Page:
What does a family look like? And what does it mean to return to the places we come from? Beyond being simply something we are born into, many people spend their entire lives constructing their own versions of what a family is, what it can look like, and what it means to be a part of. Here, a handful of artists provide their own remarkably disparate views on the subject.
Writer John Paul Brammer on the ever-expanding definition of family.
I WAS PUT in charge of the rolls, which I made from scratch. This was not something I would have ever done on a normal Thanksgiving. We always got the rolls from a bakery. It was something of a family tradition, and something of an inside joke, to buy absolutely everything from a store. “Pre-cooked, pre-sliced, always,” my mom had said at one such dinner, which then became our house words for holiday dinners. We’d say it to each other and laugh.
The rolls turned out well, golden brown with a shiny egg-wash finish. I split one and was pleased with the little air pockets. They weren’t exactly store-bought, but their lack of uniformity was part of their charm, I figured. What a relief. Pandemic Thanksgiving would not be a failure on my account. A text: “We’re getting set up here, come over whenever.”
To truly know a place, you have to leave it.
The creek behind my parents’ house in rural Oklahoma is a small example. When I was little, I thought of it as a mighty river teeming with life and death — tortoises meandering downstream, big enough to stand on. Bones of unknown giants, scattered half-buried in the sediment. My dad taught me how to hold a gun there, an activity I never returned to. I fell in the water one frigid Easter. My sister, cousins, and I had tried to build a bridge out of branches and failed.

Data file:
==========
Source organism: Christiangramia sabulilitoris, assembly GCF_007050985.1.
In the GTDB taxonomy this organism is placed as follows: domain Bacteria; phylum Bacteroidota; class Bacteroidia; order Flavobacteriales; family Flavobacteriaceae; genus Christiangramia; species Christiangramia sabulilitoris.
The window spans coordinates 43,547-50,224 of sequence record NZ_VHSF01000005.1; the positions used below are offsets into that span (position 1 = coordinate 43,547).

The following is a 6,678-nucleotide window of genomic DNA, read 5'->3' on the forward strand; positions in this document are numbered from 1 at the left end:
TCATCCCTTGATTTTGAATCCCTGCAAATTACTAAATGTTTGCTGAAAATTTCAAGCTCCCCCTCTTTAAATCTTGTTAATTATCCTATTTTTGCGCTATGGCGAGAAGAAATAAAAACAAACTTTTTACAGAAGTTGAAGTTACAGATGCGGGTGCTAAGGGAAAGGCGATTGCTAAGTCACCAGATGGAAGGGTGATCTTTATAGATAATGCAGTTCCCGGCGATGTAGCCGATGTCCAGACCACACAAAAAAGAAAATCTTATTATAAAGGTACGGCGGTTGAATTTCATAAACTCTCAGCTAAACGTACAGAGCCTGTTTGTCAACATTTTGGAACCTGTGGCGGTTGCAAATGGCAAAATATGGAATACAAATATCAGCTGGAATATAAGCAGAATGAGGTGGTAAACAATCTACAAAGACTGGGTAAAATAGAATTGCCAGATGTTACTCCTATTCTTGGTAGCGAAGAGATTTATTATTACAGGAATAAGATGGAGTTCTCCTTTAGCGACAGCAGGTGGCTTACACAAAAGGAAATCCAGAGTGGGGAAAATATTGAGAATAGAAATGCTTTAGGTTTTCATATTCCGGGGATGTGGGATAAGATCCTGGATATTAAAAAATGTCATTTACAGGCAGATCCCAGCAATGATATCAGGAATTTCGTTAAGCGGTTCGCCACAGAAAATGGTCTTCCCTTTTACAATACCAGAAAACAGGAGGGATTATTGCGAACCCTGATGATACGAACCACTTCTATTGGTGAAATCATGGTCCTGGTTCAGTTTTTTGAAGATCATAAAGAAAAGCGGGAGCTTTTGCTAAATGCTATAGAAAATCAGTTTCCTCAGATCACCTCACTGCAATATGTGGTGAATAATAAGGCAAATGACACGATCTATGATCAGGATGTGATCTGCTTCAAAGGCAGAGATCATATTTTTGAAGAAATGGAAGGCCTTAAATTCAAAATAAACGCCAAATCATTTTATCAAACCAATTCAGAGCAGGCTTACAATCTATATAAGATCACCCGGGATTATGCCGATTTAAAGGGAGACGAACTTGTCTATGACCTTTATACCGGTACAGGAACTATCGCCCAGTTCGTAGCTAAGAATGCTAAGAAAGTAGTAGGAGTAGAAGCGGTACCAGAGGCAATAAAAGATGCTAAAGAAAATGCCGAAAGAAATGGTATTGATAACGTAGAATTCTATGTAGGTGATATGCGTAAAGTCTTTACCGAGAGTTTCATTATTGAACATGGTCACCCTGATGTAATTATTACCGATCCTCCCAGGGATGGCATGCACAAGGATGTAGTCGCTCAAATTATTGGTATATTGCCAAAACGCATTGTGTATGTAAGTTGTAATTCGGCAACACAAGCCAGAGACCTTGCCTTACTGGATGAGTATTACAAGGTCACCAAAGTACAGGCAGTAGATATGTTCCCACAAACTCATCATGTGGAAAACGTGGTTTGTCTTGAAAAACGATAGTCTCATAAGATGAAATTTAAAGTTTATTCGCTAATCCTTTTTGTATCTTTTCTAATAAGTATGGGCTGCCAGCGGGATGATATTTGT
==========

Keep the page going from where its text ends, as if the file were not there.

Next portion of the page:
Then I saw my first real river. Then I saw the ocean. I realized our creek was awfully small, even as far as creeks go. One absolutely could not, should not stand on the turtles. Home is an elastic thing. Our notion of it changes as we move through life. The more we move, the farther it stretches. It was the creek I thought of that morning as I pulled the rolls out of the oven in my apartment in Brooklyn. I was thinking how I’d never felt farther away from it.
“On my way,” I texted back.
I have a surplus of Steves in my life. My father’s name is Steve, for one, and since then I’ve collected more, two friends I made in New York. Steves seem to have this in common — they work a lot and spend a lot of time on their phone. Warmth comes slowly and reluctantly, but when it does, it’s a wonderful thing. At least that’s my experience. When the pandemic hit, it was my Steves that I ended up forming a closeness to, texting every day and checking in on each other.
It had been a pale and murderous autumn with spiking cases and overwhelmed hospitals. Meeting just two people for Thanksgiving felt taboo, but the thought of doing nothing depressed us. So we meted out the responsibilities, assigned the turkey and the napkins and the spiced wine, and decided we would make something, anything happen. It was the first time in my life I’d spend a holiday away from home, away from family.
“It’s huge,” I said, the first time I came home from living in New York for a while back in 2016. I was looking up at the sky, a great blue expanse outstretched like a colossal bird. My dad had picked me up and was driving me from the Oklahoma City airport to our house in Cache. “It’s because it’s so flat here,” he said, referring to Oklahoma.
One year in New York and I’d already gotten used to buildings being closer together, being taller, competing at all times for their chunk of horizon. I never realized I’d come from such a flat place with such a big blue sky. I had ventured out here and there. My parents took me to New York in the fourth grade. I spent most of that trip with my eyes down, certain an air conditioning unit was going to fall from one of the buildings and kill me.
The trip didn’t change how I saw Oklahoma much. Not even Paris, which I saw on a senior trip in high school, made that big of a difference. These brief outings folded easily enough back into the project of Oklahoma, into my understanding of “home,” just as a particularly vivid and outrageous dream might seize you for a moment then go away, releasing you back to the humdrum of waking familiarity.